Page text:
4. Turn this into a class experiment with four groups. Group 1 uses devices when and however they want. Group 2 uses devices, but specifically focused upon learning strategies and supporting apps (note-taking, etc.). Group 3 uses devices, but they are charged to focus upon identifying strategies that best help them learn and focus, sharing their finding with others in the group (similar to group 2 but less prescribed). Group 4 refrains from any use of the devices in class. See if you can’t discover some patterns. Use the different group experiments to help students think through the issues more fully, and to discover the impact of different practices upon their learning.

5. Have students individually or collectively find existing research about the impact of devices in the classroom, using it to make informed decisions about their own usage.

Each of these five seem to align with Shirky’s stated philosophy of a teaching and learning as a “shared struggle” , and they do so by not banning the use of devices, but inviting students into the exploration and decision-making process. After all, these students will not have a parent to set these rules throughout their lives. Why not use this as a chance to help them learn to self-regulate? I understand that one argument against these might be that such exercises will detract from the main content and purpose of the class, but I contend that it can be done without having any effect on the overall student learning. In fact, by adding these elements of thinking about thinking and learning about learning, he is likely helping them think even more deeply about the course content.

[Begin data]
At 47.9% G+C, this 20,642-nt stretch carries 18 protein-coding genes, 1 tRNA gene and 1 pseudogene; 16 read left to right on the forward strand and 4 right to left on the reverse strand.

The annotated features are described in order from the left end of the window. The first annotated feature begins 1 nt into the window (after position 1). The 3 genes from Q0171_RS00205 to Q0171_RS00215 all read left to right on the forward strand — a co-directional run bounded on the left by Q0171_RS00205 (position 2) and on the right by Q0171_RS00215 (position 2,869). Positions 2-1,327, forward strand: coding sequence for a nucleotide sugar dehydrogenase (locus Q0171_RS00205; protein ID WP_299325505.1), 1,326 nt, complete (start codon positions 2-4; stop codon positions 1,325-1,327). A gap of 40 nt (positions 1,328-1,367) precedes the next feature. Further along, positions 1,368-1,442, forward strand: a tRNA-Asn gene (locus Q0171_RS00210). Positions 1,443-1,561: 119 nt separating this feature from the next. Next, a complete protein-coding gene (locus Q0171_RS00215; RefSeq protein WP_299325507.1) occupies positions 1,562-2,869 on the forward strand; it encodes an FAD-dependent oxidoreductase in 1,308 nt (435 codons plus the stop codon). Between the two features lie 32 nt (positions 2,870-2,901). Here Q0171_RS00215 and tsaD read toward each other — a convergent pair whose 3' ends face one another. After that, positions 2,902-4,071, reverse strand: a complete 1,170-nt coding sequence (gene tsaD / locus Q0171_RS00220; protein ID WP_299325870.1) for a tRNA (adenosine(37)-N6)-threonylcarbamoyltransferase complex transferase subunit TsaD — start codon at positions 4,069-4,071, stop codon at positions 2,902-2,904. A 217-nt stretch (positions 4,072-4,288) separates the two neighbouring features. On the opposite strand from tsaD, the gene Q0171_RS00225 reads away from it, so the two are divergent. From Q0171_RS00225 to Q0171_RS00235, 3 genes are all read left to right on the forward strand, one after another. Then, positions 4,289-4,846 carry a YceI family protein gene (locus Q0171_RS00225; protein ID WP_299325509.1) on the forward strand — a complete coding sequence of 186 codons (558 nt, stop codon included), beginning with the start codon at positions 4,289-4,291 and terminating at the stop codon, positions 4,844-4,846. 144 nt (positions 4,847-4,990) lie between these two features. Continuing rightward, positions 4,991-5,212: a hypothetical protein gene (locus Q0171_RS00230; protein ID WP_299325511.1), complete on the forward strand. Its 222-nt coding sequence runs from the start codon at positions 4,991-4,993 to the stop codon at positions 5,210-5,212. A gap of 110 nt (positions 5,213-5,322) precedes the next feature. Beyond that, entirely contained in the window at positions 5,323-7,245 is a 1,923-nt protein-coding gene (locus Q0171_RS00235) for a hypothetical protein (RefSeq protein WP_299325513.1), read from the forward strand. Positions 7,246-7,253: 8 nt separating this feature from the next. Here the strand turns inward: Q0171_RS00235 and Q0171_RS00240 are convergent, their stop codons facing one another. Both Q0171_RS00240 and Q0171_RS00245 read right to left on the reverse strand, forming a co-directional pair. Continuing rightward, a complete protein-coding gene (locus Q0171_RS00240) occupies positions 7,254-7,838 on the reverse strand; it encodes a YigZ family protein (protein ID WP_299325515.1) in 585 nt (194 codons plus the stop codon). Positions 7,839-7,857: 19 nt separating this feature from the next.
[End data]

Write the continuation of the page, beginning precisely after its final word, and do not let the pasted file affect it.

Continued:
Shirky is a brilliant thinker about new media. I value and learned a great deal from two of his books (Cognitive Surplus, Here Comes Everybody: The Power of Organizing Without Organizations). In fact, it would seem to me that his work around collaboration in the digital age might provide alternate insights into how to address the identified problem of attention-distracting practices in the classroom, insights like one or more of the ideas listed above. However, I do not write this as a criticism of the decision in his class. I don’t have all the facts nor do I fully understand the context in which he made this decision. Nonetheless, the article provides me with an opportunity to reflect on the broader conversation about the role of devices in the classroom, considering some of the options available to educators. In doing so, I am compelled to frame the discussion around a question that is larger than how to get students more fully attentive in a single class. Instead, I am asking, “How can we best help prepare young people to thrive as discerning consumers of devices in a digital age?”